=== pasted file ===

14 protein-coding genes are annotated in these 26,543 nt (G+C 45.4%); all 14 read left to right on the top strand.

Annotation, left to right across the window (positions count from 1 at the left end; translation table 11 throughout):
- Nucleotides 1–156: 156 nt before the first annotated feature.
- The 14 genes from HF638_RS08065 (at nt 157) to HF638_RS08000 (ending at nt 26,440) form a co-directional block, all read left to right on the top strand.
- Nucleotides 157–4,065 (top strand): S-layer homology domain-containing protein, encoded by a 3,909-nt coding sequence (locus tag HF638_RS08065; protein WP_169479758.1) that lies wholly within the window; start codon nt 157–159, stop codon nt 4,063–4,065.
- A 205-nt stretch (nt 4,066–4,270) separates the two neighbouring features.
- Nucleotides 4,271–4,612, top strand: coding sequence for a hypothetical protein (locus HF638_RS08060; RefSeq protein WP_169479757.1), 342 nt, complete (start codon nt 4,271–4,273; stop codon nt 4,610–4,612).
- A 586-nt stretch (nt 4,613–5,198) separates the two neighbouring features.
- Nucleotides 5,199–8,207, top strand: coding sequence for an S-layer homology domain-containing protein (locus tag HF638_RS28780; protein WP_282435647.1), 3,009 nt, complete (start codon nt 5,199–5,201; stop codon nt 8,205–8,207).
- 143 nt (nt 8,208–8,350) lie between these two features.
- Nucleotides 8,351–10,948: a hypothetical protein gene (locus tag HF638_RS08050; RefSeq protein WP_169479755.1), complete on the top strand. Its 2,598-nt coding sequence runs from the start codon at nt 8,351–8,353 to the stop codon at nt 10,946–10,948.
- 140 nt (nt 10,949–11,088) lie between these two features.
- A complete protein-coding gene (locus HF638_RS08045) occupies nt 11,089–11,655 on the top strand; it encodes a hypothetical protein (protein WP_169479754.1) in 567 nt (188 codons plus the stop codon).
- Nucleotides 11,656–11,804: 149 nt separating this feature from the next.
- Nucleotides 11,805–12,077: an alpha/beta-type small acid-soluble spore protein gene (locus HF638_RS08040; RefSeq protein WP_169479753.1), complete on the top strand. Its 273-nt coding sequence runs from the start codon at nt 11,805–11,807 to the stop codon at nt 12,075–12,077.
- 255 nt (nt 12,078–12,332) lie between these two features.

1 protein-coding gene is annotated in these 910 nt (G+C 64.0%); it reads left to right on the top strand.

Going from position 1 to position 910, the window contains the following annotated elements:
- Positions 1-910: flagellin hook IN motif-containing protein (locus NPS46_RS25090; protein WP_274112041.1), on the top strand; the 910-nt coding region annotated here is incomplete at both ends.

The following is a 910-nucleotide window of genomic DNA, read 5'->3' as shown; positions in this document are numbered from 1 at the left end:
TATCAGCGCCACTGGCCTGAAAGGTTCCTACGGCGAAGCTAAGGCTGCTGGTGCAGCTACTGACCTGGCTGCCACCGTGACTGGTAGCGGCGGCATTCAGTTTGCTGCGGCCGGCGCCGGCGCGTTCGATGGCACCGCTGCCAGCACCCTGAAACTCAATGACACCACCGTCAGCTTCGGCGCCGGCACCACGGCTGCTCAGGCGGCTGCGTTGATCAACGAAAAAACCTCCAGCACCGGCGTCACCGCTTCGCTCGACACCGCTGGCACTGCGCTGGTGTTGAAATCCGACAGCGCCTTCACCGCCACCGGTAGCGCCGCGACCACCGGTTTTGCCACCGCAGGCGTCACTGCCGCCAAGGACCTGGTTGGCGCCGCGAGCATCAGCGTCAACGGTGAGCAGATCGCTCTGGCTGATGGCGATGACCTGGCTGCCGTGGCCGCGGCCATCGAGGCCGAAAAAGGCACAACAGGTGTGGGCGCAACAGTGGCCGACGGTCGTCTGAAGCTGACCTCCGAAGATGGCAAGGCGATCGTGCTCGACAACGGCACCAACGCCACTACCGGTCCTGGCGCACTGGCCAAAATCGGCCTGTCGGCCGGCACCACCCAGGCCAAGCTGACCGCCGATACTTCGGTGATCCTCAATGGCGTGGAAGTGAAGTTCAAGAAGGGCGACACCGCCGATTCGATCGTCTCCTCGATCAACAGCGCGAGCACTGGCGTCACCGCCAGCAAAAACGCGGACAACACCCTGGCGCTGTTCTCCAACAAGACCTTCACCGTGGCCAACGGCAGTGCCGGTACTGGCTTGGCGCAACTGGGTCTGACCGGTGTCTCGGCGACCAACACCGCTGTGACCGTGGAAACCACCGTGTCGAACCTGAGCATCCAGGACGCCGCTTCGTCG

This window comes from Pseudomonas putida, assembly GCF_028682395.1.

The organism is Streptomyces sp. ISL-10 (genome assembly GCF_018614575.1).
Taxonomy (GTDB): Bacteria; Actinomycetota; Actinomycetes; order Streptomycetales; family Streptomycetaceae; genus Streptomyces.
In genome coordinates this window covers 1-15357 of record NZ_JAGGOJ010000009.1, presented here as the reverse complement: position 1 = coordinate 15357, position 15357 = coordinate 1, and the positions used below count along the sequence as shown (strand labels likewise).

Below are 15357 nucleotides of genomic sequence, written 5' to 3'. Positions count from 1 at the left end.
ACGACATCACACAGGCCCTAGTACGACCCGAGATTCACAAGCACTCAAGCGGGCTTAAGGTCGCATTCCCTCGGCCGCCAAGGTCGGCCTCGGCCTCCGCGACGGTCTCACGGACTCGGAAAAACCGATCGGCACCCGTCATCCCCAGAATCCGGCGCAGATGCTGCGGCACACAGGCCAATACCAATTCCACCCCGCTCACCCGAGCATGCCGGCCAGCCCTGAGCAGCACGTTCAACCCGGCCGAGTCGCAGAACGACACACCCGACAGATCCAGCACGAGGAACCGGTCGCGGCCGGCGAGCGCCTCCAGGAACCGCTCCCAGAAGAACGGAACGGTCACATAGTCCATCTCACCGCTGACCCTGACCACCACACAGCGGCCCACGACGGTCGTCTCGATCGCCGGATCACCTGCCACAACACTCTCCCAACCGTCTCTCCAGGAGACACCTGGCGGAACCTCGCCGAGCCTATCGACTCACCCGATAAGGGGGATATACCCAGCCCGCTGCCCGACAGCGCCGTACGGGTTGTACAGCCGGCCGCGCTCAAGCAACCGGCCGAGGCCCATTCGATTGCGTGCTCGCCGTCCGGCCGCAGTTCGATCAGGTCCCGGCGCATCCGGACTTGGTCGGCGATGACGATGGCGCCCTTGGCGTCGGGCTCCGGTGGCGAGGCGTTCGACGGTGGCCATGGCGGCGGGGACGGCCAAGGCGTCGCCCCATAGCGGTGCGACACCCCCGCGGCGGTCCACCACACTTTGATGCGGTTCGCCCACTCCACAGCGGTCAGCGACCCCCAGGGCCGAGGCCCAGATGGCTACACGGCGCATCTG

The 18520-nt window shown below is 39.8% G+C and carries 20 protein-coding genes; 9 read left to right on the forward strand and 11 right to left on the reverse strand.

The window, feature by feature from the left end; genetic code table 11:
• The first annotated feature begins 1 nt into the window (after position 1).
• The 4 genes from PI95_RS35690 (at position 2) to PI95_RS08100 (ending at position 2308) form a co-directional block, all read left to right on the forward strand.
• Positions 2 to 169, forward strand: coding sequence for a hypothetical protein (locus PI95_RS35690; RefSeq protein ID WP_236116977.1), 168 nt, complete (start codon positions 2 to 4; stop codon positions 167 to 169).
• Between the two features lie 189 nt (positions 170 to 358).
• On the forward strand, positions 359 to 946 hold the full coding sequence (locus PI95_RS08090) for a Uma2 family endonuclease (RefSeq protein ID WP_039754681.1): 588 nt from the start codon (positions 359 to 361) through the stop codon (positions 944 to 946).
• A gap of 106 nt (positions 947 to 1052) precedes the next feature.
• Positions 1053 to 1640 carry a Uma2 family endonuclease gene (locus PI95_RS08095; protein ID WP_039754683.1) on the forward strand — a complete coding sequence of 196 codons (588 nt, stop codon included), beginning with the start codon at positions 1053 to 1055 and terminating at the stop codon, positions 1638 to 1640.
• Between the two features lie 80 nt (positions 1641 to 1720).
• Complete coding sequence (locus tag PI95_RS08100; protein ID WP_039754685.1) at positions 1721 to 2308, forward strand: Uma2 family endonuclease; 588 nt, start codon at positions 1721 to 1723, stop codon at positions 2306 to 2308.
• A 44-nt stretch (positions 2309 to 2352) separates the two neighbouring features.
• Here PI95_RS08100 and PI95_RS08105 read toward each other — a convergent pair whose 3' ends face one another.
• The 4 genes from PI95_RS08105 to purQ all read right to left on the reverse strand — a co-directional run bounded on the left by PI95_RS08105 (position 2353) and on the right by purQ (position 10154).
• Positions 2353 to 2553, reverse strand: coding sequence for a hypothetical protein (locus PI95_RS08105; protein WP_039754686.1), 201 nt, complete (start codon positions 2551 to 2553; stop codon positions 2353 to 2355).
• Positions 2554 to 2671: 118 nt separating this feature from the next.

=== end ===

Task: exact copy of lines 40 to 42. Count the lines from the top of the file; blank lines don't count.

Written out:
• Here PI95_RS08100 and PI95_RS08105 read toward each other — a convergent pair whose 3' ends face one another.
• The 4 genes from PI95_RS08105 to purQ all read right to left on the reverse strand — a co-directional run bounded on the left by PI95_RS08105 (position 2353) and on the right by purQ (position 10154).
• Positions 2353 to 2553, reverse strand: coding sequence for a hypothetical protein (locus PI95_RS08105; protein WP_039754686.1), 201 nt, complete (start codon positions 2551 to 2553; stop codon positions 2353 to 2355).